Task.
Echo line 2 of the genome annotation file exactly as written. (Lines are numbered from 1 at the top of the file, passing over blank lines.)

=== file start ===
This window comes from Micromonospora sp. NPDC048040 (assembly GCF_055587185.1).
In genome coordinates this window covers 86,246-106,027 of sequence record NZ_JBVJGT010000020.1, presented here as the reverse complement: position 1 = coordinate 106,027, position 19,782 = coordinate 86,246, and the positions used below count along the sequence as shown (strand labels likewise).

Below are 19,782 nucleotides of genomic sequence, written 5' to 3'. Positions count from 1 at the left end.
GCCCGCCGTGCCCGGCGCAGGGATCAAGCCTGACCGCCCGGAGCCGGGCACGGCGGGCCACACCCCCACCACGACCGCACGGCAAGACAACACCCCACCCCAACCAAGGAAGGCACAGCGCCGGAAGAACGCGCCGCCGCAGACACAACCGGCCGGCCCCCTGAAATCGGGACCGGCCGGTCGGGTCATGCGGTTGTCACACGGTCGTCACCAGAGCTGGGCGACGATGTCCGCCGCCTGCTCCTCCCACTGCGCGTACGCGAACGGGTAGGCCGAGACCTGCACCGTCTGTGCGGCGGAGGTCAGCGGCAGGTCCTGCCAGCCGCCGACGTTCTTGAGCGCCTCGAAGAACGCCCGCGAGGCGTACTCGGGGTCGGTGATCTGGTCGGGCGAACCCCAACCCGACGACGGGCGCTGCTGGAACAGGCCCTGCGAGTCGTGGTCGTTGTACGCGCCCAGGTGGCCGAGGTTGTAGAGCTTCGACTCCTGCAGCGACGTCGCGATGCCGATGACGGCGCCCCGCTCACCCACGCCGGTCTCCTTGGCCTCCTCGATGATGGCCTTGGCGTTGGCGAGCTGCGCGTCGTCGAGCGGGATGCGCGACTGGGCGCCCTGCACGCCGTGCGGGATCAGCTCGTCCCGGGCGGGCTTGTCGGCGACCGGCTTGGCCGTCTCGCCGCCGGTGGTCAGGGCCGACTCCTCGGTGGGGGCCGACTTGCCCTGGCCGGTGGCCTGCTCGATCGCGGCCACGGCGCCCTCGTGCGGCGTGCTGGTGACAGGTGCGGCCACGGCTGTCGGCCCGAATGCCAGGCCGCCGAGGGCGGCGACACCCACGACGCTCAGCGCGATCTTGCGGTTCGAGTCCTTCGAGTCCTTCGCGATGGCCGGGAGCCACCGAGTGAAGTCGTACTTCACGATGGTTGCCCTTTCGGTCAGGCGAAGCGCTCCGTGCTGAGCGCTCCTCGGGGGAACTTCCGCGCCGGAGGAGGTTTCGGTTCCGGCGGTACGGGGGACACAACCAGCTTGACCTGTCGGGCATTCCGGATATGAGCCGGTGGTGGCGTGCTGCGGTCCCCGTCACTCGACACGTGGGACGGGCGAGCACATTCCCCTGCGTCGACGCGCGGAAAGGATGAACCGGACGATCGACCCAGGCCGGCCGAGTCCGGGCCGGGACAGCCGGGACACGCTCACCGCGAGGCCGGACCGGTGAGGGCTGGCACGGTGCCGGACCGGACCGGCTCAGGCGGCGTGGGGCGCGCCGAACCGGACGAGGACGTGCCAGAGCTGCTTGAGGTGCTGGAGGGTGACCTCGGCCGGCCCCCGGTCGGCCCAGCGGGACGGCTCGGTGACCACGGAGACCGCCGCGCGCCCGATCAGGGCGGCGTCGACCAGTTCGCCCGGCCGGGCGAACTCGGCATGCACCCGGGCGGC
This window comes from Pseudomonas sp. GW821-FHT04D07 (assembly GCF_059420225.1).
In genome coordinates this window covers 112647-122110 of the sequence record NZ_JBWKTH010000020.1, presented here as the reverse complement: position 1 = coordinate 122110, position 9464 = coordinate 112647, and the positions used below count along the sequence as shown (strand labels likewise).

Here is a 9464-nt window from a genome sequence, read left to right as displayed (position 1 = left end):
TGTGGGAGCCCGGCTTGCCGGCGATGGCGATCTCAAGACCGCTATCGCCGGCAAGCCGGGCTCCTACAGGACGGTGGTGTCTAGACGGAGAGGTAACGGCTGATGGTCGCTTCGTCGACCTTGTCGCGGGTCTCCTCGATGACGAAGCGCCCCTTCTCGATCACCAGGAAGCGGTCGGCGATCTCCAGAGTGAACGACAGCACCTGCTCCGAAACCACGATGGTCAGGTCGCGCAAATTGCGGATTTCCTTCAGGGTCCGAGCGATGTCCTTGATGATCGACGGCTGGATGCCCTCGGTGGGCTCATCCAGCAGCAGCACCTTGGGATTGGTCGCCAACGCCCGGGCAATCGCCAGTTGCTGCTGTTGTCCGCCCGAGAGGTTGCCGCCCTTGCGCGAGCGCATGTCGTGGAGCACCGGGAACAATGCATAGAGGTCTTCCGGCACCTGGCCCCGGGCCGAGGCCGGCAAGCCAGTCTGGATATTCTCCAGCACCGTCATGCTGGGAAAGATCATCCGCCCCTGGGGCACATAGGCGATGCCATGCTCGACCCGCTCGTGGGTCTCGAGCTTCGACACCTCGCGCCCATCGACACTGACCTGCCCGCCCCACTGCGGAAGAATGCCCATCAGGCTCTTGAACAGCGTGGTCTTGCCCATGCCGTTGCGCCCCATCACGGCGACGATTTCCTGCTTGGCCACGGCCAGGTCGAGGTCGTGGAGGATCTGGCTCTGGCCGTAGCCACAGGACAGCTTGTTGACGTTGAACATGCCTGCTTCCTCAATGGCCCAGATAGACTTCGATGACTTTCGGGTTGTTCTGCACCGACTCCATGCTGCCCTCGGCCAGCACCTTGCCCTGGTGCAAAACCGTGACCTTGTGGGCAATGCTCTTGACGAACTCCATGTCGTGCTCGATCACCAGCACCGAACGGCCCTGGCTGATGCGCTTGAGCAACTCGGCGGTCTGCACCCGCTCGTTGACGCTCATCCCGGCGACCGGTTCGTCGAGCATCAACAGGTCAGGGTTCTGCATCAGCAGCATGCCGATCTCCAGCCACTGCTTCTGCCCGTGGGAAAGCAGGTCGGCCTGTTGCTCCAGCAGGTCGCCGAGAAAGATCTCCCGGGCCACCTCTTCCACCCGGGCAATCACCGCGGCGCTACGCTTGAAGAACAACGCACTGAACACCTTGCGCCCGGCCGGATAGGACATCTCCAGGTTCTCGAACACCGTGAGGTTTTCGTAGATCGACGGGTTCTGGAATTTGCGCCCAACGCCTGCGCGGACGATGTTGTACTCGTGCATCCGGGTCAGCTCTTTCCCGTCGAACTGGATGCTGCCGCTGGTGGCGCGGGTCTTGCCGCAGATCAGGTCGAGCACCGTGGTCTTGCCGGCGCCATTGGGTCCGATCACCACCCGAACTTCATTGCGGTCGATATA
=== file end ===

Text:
In genome coordinates this window covers 86,246-106,027 of sequence record NZ_JBVJGT010000020.1, presented here as the reverse complement: position 1 = coordinate 106,027, position 19,782 = coordinate 86,246, and the positions used below count along the sequence as shown (strand labels likewise).